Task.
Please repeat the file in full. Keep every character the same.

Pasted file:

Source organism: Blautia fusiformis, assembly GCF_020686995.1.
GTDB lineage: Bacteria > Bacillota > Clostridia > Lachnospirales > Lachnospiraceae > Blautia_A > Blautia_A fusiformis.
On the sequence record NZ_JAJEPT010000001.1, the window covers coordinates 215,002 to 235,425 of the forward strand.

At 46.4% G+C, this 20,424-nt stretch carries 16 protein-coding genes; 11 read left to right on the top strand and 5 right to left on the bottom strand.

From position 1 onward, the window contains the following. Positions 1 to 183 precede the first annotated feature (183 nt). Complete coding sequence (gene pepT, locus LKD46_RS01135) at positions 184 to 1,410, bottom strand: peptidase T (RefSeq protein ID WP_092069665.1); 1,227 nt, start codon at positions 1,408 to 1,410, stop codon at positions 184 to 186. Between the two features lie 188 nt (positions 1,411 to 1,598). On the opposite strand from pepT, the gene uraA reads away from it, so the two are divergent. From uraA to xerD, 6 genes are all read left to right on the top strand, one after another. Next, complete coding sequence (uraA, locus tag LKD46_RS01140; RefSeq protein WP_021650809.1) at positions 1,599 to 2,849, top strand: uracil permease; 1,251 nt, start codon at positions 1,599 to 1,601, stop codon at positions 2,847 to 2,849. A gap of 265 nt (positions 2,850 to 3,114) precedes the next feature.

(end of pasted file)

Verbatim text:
Source organism: Blautia fusiformis, assembly GCF_020686995.1.
GTDB lineage: Bacteria > Bacillota > Clostridia > Lachnospirales > Lachnospiraceae > Blautia_A > Blautia_A fusiformis.
On the sequence record NZ_JAJEPT010000001.1, the window covers coordinates 215,002 to 235,425 of the forward strand.

At 46.4% G+C, this 20,424-nt stretch carries 16 protein-coding genes; 11 read left to right on the top strand and 5 right to left on the bottom strand.

From position 1 onward, the window contains the following. Positions 1 to 183 precede the first annotated feature (183 nt). Complete coding sequence (gene pepT, locus LKD46_RS01135) at positions 184 to 1,410, bottom strand: peptidase T (RefSeq protein ID WP_092069665.1); 1,227 nt, start codon at positions 1,408 to 1,410, stop codon at positions 184 to 186. Between the two features lie 188 nt (positions 1,411 to 1,598). On the opposite strand from pepT, the gene uraA reads away from it, so the two are divergent. From uraA to xerD, 6 genes are all read left to right on the top strand, one after another. Next, complete coding sequence (uraA, locus tag LKD46_RS01140; RefSeq protein WP_021650809.1) at positions 1,599 to 2,849, top strand: uracil permease; 1,251 nt, start codon at positions 1,599 to 1,601, stop codon at positions 2,847 to 2,849. A gap of 265 nt (positions 2,850 to 3,114) precedes the next feature.